Influence Of Atticus Finch In To Kill A Mockingbird

1081 WordsNov 13, 20175 Pages
Atticus Finch is widely regarded as one of the most influential characters in modern literature. His pivotal role in the novel To Kill a Mockingbird by Harper Lee exemplifies this influence and demonstrates his positive effect on his children, Jem and Scout. Throughout the novel, Atticus leads by example and provides lessons and teachings for his children to follow. His wisdom proves to be an instrumental part in the maturation and development of his children, and helps them to grow, learn, and adapt to the changing world around them. Atticus Finch teaches his children important lessons by forcing Jem read to Mrs. Dubose, remaining pacifistic, and defending Tom Robinson; therefore, he is a beneficial father and role model for his children.…show more content…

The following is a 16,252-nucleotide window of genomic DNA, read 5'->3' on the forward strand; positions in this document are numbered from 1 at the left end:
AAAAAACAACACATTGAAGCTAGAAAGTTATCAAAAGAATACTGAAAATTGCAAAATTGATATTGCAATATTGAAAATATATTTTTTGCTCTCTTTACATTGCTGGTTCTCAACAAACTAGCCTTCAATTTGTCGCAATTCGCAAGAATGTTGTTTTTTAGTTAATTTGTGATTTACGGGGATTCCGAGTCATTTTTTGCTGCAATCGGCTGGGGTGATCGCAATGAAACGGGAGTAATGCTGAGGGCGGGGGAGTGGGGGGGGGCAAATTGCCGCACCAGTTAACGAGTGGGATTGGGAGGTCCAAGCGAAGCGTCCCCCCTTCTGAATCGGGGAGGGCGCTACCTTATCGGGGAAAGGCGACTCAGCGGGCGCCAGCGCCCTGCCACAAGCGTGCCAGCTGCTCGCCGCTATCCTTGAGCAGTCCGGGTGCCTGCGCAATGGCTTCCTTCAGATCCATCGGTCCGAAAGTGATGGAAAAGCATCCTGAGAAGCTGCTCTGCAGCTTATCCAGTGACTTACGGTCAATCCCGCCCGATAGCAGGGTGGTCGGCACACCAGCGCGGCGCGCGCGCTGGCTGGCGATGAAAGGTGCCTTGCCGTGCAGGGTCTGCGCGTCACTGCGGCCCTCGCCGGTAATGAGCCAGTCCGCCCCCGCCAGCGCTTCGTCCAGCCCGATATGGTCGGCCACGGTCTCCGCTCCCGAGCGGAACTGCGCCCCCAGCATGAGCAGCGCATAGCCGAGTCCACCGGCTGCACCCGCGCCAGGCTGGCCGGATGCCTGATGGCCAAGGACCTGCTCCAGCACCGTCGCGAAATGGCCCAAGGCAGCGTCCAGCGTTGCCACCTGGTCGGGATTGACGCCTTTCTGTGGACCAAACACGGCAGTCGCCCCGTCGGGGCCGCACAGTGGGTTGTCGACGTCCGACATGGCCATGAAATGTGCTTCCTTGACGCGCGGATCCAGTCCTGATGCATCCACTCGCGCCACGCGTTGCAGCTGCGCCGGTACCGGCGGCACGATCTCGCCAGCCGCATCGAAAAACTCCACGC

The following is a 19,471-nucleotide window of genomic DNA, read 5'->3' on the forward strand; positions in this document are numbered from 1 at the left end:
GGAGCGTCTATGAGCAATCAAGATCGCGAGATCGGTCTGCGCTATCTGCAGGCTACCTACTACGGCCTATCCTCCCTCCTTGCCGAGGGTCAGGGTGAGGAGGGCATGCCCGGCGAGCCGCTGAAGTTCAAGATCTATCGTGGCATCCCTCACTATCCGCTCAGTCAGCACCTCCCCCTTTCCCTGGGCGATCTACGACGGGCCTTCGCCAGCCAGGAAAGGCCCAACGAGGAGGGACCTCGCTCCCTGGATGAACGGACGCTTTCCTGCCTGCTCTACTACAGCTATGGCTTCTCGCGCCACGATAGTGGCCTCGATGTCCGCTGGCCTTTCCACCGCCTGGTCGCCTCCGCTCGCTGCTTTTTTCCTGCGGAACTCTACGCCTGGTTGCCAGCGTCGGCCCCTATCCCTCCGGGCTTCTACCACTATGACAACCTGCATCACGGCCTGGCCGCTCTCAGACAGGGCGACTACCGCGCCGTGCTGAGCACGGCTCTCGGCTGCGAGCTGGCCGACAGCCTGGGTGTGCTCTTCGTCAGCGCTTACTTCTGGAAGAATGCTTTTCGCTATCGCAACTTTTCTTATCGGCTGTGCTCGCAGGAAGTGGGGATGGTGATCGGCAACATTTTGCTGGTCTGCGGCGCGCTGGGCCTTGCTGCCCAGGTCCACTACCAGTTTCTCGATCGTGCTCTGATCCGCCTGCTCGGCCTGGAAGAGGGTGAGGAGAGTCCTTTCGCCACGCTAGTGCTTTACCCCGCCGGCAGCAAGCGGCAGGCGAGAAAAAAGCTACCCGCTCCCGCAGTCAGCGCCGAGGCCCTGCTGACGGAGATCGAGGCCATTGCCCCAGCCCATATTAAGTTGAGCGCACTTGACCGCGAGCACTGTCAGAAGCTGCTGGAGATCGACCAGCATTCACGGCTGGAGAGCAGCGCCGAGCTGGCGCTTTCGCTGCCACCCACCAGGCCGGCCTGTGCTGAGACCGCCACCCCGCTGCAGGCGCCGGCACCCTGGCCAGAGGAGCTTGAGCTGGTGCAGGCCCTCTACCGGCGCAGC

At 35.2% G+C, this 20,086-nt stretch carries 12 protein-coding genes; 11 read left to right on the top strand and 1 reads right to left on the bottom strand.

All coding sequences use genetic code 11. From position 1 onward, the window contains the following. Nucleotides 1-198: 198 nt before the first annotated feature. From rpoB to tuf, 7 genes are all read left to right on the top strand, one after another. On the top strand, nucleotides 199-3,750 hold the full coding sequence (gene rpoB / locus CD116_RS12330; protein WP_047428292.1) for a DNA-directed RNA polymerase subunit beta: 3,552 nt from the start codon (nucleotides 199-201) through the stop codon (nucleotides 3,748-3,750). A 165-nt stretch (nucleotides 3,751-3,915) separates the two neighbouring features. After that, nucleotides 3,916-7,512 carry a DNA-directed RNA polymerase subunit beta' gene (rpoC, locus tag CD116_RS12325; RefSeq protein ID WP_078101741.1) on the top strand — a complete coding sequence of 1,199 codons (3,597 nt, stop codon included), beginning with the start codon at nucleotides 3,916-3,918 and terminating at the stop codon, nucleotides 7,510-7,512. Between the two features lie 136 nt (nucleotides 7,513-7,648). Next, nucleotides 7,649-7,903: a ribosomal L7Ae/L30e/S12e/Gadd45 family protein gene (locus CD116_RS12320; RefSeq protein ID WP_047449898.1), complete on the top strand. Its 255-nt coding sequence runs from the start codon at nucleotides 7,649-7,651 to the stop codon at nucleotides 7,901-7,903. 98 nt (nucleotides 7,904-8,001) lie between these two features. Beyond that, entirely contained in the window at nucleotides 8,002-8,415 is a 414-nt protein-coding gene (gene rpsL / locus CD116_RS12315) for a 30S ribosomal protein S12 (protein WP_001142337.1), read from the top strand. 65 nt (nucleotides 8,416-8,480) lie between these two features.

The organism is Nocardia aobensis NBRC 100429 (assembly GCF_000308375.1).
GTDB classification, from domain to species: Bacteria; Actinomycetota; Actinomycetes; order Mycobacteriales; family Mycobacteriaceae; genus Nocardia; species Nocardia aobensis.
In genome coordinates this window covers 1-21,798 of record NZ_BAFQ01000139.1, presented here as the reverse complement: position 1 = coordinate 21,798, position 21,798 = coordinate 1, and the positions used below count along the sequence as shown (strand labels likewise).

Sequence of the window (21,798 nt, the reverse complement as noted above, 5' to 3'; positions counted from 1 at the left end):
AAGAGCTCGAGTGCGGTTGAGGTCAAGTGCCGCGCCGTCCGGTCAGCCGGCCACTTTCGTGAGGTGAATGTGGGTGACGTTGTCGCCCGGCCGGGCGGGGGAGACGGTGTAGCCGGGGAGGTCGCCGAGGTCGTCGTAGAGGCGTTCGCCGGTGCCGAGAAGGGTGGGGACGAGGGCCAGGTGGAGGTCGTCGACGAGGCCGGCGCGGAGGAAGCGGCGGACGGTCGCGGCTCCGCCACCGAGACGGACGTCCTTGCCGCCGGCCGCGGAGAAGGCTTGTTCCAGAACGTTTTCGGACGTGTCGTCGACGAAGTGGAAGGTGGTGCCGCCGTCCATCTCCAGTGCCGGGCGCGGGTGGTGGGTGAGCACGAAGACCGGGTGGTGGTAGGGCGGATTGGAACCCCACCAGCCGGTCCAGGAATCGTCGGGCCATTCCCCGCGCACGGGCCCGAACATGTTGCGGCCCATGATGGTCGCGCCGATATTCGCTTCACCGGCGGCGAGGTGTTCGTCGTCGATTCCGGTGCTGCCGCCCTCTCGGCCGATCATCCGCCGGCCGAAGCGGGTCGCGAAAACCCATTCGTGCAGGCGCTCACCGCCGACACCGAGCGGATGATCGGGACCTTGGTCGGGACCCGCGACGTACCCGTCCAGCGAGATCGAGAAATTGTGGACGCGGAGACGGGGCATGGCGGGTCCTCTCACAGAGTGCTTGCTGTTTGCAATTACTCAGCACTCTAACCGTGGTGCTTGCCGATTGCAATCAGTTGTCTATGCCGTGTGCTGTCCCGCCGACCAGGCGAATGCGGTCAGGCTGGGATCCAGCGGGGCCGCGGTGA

No matter what anybody says to you, don’t you let ‘em get your goat. Try fighting with your head for a change...it’s a good one, even if it does resist learning’”(Lee 101). Atticus believes in pacifism and teaches his kids to behave the same way. He thinks Scout has the potential to be an intelligent child, but she needs to avoid physical confrontation and instead focus on using her mind to learn and mature. When Bob Ewell spits in his face, Atticus encourages his children to put themselves in the shoes of the Ewell family, saying, “‘If spitting in my face and threatening me saved Mayella Ewell one extra beating, that’s something I’ll gladly take. He had to take it out on somebody and I’d rather it be me than that houseful of children out there’”(Lee 292, 293). This exemplifies Atticus’ lessons on empathy, teaching his children that “‘You never really understand a person until you consider things from his point of view - until you climb into his skin and walk around in it’”(Lee 39). By encouraging his children to resist fighting and instead use their sense to feel for others, Atticus teaches lessons on empathy and pacifism. In addition, Atticus’ teachings also include racism and morals. Finally, Atticus teaches his children about racism and morals by defending Tom Robinson. Atticus knows he will not win the trial but decides to defend Tom in a case of personal moral
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